As the industry adopts 32/28nm technology, the Common Platform development teams aren’t letting grass grow under their feet. The next generation of mobile computing will utilize 20nm. However, climbing Mt Everest
might present less challenges than scaling down one more step from today’s norm.
Features are going in opposite directions - performance up, power down. Consumers want their devices to do more, go faster, but without increasing power consumption. The criteria requires novel transistor scaling techniques and highly integrated lithography/design collaboration. Advances in transistor device engineering, extended immersion lithography in the 20nm node, and further development of EUV Lithography
[Extreme UltraViolet] are on the table.
Dr. DK Sohn, VP of the R&D Center at Samsung Electronics presented 20nm Technology for Advanced Mobile Computing
Tuesday morning at the Common Platform Technology Forum. Samsung is predicting PDK and MPW Shuttle in 2011, risk production in second half of 2012, followed by early production in first quarter of 2013.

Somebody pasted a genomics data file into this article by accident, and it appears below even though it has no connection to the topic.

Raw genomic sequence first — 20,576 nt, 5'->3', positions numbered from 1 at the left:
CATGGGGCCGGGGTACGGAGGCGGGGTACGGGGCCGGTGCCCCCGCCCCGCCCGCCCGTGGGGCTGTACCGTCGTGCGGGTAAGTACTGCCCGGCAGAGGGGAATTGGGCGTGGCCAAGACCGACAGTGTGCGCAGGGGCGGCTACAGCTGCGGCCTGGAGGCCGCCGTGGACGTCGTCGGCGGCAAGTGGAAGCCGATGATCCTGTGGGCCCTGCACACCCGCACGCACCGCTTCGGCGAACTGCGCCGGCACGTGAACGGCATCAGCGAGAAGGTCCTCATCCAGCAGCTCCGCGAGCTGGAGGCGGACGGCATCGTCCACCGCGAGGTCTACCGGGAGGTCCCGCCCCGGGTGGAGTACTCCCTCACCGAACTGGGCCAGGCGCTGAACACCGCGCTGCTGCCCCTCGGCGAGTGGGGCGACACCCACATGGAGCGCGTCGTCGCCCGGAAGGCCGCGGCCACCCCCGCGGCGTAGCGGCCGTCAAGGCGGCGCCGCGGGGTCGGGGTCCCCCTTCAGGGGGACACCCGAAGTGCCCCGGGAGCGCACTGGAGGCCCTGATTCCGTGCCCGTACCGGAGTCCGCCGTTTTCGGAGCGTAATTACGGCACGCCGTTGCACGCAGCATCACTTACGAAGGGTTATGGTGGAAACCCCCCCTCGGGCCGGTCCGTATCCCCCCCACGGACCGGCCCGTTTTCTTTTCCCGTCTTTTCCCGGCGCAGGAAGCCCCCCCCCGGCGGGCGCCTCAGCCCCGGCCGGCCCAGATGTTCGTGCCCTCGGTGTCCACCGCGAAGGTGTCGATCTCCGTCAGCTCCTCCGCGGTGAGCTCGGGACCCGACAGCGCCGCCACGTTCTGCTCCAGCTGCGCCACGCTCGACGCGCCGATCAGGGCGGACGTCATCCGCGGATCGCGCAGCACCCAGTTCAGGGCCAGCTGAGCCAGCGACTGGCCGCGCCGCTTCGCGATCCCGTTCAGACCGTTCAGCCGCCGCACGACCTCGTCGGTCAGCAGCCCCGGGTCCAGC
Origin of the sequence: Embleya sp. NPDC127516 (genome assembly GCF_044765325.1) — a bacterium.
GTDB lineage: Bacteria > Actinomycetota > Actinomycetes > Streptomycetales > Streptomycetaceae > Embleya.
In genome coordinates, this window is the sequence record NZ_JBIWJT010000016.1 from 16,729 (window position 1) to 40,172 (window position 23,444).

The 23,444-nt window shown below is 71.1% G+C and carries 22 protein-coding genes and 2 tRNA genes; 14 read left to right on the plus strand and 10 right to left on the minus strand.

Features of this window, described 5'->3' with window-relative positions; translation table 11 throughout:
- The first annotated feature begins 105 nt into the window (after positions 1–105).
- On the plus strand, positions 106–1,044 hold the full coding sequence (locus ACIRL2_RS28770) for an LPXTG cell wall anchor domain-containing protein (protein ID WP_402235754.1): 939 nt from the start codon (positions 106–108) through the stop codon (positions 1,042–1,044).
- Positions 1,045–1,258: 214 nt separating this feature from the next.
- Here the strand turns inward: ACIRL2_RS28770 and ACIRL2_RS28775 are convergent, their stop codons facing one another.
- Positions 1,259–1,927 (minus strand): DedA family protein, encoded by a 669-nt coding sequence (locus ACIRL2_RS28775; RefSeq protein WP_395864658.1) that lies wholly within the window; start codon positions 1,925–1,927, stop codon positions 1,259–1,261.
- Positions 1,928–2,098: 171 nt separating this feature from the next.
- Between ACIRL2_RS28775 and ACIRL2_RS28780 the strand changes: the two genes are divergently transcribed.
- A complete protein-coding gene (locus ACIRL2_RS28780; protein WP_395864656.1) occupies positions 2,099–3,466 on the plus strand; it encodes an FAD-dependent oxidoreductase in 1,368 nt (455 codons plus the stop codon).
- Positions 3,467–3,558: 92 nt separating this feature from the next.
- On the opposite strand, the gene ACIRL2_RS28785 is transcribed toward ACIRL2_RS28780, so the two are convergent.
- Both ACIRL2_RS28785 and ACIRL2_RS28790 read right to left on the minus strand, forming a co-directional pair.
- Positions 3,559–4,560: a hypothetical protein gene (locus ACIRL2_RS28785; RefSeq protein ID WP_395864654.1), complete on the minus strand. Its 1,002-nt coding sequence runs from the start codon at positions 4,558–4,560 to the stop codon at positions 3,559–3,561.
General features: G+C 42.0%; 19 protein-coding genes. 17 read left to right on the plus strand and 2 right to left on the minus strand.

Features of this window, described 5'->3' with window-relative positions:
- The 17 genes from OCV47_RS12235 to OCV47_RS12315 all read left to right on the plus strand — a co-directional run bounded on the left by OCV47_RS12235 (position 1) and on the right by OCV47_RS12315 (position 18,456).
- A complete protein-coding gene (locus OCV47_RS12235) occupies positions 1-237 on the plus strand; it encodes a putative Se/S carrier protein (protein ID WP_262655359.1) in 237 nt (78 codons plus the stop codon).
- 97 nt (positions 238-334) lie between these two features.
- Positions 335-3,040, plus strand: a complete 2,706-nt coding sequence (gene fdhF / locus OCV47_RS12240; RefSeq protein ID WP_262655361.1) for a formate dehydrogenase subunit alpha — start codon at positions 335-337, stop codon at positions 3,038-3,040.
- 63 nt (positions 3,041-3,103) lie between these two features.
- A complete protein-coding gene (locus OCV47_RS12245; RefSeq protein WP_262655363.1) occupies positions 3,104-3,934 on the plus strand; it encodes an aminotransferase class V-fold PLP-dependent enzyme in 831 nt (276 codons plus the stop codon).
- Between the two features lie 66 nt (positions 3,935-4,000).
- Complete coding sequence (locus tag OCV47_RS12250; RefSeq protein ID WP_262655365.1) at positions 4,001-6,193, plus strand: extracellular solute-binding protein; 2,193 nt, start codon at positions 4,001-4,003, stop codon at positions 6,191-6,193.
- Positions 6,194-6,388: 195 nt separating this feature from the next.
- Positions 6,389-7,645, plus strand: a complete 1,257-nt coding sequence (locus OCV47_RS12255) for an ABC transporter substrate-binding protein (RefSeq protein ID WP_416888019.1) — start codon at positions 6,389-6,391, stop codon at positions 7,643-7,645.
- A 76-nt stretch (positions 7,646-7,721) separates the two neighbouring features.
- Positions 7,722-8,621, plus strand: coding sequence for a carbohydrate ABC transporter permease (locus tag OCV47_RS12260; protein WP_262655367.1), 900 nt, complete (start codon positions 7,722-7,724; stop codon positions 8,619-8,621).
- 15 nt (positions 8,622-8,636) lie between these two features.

Some of the challenges being faced are patterning technologies and source mask optimization
[SMO]. SMO could be the path to improving patterning capability. According to Sohn, pitches below 80nm "enter the region where serious innovation is required."
28nm is the last optical shrink half node. Sohn says there is "no direct shrink migration path from 28nm to 20nm. The MOL and contacting scheme is fundamentally different."
The metal–oxide–semiconductor field-effect transistor
[MOSFET] is a device used for amplifying or switching electronic signals. The speaker indicated that the status of current silicon shows that: nFET [negative channel field] performance is 85 percent of the current target, whereas pFET [positive channel field] performance has already achieved the current target. The principle of field-effect transistors
[FET] was first patented by Julius Edgar Lilienfeld
in 1925. Several patent applications
such as the one for Mobility Enhanced FET Devices can be found on the Internet.
At 20nm, the industry is looking for performance boosters, stress enhanced performance, and to control the tradeoff between channel mobility enhancement and device leakage.
Sohn indicated that the 20nm LP [low power] device target is delivering industry leading performance, while maintaining competitive speed with low cost. He said "The Common Platform Alliance will continue to collaborate with each company’s R&D teams as one company to deliver robust and manufactureable process technology."
Pictured above: IBM's Watson Research Center
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